Two futures for Moreton Bay fisheries
  |  First Published: November 2017

In the last month, I’ve seen firsthand two futures of what Moreton Bay recreational fishing could become. The first, hopefully a bright future for Moreton Bay and the surrounding communities, I saw at a kid’s fishing day run by Virginia Nundah Fishing Club on Bribie Island.

As luck would have it, this was the same weekend that the new Moreton Bay Rail Link was opened, so the local area was swarming with media and politicians. As most of you would have seen, this included the hierarchy of all three levels of government. With this level of scrutiny on their doorstep, it was no surprise that no illegal netting went on that long weekend – none of the usual highly visible netting on the public beaches.

As a result, I was lucky enough to be a part of one of the best kid’s fishing days ever. All the kids caught fish. For a couple it was a first. Parents and grandparents watched on and madly took photos. It was a magic day with the sun out bright and clear, a very slight breeze and barely a cloud in the sky.

While the kids were catching their fish, they had all sizes of watercraft head past them out into Moreton Bay to enjoy the day. They had dolphins playing just offshore, and even skydivers landed on the beach right behind them. When we all sat down together for a sausage sizzle at lunch, there were many happy faces around the BBQ. The kids had a great fun day at the beach catching fish with their parents and grandparents. They were all making plans to go again.

It was fantastic to not see a phone anywhere. It was hard to believe it was the same group I watched getting ready a few hours earlier – parents complaining about kids on phones and not listening to instructions, and kids complaining about the intermittent reception where we were. Amazing what a couple of hours of salt water therapy with friends and family can achieve.

The alternate reality I glimpsed was definitely not so rosy. Queensland tourism has been slowly recovering from the hit it took 8-10 years ago with the high price of the Australian dollar. The Japanese tourist market on which we had previously relied very heavily had significantly dwindled. Subsequently, a lot of hard work then saw Queensland turn around as a priority destination for nature-based tourism – tourism businesses and towns that relied on it were slowly starting to rebuild.

When UNESCO began to investigate whether or not the Great Barrier Reef was in danger, this rebuild started to weaken. Confidence has since started to turn around, but there’s definitely a shaky foundation. Media outlets have shared images of dead dugongs from the north as a result of net interactions.

Moreton Bay has one of the state’s largest dugong populations, so it’s only a matter of time before the media gets a hold of similar images from Moreton Bay. There have already been multiple dugong deaths in Moreton Bay with the cause of death undetermined.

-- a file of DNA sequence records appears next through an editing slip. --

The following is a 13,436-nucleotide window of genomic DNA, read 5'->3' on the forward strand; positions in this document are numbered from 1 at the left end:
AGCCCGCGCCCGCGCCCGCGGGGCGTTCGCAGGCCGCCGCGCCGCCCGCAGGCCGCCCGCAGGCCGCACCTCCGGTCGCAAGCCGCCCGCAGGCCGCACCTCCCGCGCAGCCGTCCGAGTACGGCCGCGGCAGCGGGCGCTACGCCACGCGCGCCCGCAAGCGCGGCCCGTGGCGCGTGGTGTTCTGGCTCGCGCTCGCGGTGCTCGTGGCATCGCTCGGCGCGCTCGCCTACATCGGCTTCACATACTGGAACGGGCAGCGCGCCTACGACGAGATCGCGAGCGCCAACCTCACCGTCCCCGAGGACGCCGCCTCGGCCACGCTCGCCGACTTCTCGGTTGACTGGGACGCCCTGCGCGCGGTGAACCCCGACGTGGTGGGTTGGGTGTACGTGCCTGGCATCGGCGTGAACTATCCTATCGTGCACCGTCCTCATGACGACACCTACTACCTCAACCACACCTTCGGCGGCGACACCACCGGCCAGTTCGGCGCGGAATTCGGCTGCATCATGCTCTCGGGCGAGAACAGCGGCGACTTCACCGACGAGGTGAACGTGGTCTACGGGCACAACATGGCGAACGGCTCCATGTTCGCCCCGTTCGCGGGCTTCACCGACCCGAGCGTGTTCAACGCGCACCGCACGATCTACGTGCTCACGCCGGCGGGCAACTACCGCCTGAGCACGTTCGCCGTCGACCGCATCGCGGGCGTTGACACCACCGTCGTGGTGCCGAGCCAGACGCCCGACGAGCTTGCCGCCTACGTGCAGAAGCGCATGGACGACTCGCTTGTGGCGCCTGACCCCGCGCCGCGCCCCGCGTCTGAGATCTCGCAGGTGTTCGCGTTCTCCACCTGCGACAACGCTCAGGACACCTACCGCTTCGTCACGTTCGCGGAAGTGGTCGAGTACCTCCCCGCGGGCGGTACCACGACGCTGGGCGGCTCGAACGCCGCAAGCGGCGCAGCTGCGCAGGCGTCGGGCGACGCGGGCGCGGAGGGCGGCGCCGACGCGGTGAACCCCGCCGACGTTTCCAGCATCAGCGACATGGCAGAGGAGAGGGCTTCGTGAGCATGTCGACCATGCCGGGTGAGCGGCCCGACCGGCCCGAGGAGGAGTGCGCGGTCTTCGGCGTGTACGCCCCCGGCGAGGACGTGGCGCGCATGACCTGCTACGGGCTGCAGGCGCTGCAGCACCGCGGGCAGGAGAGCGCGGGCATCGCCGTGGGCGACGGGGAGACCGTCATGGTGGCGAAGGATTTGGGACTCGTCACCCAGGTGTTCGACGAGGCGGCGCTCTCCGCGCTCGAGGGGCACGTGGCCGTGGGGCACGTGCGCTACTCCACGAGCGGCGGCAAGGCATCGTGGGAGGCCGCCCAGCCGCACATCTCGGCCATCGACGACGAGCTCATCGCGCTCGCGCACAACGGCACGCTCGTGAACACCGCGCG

In September, we saw television coverage of a whale caught in a net in Moreton Bay that was so distressed it nearly headed under the Houghton Highway and into Hayes Inlet. The water there is so shallow that it would have been virtually impossible to get it out. The risk to iconic populations of turtles, dugongs and dolphins and migratory populations of various species of whales has become critical. Gillnets are already listed as a threatening process.

September also saw a significant spike in reports of beach raking both legally and illegally along the pristine beaches of Moreton Island National Park by residents, visitors and local business operators. Sadly, the next kid’s fishing day I was a part of was in stark contrast to the previous one.

We had perfect weather and great tides. This is normally a prime time for flathead and whiting along the beach between Cowan and Tangalooma. Unfortunately, between 31 students aged 12-18, there was one flathead, one tarwhine, two bream and four whiting caught.

This was despite our team providing them with ideal bait and replacing many rigs with more suitable ones. Assisting the kids on the beach, we had a team of very experienced current competition anglers, most of whom have regional, state and/or national titles to their names.

It’s way past time that gillnets were removed from Moreton Bay. They are indiscriminately endangering our megafauna on the world stage in addition to causing localized depletion along our beaches. The constant raking of the beaches for mile after mile, day after day, could have unknown serious long term effects on our local fisheries.

Remember that most of these operators used to catch mullet in the bay. In 1991, they took over 1023t. By 2014, they were only able to get 380t. What kind of future does that predict for our Moreton Bay fisheries and indeed our international ecotourism reputation?


The kids had a great time at the Bribie Kids Fishing Day, Nundah.


This young angler must be proud!


A lot of rods out – kids had a great opportunity to get into the action!


Junior anglers at Moreton Bay.

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